How I Got Into JavaScript Function Currying

June 14, 2016

It started out as I was doing a code kata. I saw some function call that looked like the following:

magicAdder(2)(3) // returned 5
magicAdder(2, 1) // returned 3

I had never seen anything done like that in Ruby. I didn’t even know what that was called, so I had no idea what to Google for. But eventually I found the name….JavaScript function currying.

What is JavaScript Function Currying?

JavaScript function currying is partial function evaluation. In practice this means you can pass a subset of the arguments a function is expecting and you’ll get back a function that will fire once it’s received the rest of the arguments.

Example 1 – Basic Currying

function doubleHello(message1) {
  return function(message2) {
    console.log('Message1: ' + message1 + ' Message2: ' + message2);
doubleHello('msg1')('msg2'); // Message1: msg1 Message2: msg2
var v = doubleHello('msg1'); // [Function]
v('hello world'); // Message1: msg1 Message2: hello world

Example 2 – Curried Multiplication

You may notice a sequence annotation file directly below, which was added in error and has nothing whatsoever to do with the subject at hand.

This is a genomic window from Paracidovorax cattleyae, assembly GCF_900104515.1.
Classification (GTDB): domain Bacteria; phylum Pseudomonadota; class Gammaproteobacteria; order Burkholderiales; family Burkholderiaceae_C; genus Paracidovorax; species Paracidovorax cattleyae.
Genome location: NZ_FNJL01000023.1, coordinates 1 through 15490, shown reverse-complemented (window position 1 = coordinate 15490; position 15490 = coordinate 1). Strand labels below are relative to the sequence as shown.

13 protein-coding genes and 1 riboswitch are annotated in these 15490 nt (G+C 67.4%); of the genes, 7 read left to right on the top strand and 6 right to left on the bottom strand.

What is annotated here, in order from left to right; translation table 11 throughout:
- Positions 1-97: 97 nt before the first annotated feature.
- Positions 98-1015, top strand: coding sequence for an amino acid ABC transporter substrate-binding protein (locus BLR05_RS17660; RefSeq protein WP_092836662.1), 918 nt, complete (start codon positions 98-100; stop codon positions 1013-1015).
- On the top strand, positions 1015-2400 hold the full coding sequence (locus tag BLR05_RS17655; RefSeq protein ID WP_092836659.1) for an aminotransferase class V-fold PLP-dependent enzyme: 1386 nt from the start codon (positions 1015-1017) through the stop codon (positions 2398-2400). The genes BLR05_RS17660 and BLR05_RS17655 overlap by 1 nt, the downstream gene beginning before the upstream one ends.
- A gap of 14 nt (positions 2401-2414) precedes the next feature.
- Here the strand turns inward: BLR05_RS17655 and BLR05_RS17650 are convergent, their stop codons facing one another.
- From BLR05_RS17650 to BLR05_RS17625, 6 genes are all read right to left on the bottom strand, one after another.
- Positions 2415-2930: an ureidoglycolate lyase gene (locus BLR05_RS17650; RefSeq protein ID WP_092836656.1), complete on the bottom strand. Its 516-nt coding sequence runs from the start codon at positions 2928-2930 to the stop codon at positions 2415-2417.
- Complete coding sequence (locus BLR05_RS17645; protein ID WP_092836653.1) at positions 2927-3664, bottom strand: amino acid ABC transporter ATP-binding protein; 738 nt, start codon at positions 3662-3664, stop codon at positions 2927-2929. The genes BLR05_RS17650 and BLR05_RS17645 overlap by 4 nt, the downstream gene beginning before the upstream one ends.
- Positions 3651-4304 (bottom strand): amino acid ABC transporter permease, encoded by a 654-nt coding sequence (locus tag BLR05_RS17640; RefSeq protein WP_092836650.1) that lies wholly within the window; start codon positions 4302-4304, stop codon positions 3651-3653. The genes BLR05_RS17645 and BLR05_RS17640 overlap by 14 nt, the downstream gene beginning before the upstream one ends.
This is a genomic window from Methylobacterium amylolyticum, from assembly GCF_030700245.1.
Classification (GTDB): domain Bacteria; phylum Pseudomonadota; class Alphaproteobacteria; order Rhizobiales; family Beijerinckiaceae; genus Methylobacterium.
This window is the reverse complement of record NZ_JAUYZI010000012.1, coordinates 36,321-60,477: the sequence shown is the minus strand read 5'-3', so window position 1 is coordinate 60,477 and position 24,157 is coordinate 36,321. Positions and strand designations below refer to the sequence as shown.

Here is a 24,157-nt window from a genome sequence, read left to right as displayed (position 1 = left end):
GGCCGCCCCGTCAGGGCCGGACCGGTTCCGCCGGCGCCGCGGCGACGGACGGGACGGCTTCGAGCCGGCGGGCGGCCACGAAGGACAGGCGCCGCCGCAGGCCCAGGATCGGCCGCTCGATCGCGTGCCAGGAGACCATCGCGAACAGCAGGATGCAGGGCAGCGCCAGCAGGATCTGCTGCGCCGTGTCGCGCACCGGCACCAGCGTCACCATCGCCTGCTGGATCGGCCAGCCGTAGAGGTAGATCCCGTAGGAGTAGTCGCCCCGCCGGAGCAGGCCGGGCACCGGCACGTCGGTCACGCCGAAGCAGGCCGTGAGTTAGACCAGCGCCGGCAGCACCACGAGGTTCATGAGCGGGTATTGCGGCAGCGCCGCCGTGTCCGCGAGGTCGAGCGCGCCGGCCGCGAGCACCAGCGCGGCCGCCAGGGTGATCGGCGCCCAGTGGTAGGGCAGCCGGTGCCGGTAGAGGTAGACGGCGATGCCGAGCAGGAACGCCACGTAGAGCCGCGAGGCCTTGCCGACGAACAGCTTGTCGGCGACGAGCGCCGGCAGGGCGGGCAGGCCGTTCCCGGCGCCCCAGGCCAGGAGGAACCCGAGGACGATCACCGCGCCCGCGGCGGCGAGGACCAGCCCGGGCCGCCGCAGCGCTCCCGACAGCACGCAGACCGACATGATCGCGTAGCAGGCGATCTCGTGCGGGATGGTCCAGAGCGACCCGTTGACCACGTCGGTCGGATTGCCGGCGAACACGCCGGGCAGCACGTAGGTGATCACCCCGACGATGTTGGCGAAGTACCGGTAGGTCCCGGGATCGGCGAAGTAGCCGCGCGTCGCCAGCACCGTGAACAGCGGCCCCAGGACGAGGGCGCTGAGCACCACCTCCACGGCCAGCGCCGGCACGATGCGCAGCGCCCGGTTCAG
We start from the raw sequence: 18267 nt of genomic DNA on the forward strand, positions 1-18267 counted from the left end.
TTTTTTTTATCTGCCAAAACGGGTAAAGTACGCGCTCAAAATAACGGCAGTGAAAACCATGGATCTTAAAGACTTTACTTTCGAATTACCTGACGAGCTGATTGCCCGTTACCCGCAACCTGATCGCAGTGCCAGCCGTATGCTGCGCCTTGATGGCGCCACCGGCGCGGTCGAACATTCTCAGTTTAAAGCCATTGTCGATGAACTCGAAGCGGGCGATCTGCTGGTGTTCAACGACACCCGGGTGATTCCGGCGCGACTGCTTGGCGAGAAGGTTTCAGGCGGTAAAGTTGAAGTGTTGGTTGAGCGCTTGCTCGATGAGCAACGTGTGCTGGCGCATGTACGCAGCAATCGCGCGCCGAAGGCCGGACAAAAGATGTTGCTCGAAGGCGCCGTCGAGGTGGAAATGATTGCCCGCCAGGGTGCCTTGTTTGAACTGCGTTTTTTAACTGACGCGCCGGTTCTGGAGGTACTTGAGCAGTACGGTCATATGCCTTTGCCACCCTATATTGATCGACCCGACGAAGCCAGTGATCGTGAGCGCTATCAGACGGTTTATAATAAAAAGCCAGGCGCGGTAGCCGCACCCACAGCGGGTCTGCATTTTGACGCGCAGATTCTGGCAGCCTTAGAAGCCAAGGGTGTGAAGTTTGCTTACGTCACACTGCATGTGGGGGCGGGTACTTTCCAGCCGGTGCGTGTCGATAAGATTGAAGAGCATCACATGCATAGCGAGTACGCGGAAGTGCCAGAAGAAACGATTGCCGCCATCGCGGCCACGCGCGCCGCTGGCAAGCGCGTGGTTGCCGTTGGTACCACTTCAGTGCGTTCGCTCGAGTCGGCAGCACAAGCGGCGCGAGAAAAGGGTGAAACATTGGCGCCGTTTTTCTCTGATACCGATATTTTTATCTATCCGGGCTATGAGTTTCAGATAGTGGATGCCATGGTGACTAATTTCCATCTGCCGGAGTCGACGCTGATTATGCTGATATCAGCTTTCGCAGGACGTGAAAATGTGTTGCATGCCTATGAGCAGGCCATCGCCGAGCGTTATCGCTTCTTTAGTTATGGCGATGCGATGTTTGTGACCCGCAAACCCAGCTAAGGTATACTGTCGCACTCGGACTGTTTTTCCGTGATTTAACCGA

function mult(x, y) {
  if (arguments.length < 1) {
    return mult;
  } else if (arguments.length < 2) {
    return function(z) {
      return x * z;
  } else {
    return x * y;

In Example 2 above, you can make the following types of calls and get a product back:

mult(2,2) //returns 4

mult(2)(3) //returns 6

Converting JavaScript arguments object to array

Another fairly common JavaScript idiom I saw at first was the following:;

This basically converts the default JavaScript arguments object (which you can access in any function body) into a JavaScript array with all the usual properties and methods.

Douglas Crockford gives a much more thorough and detailed explanation of function currying on his blog at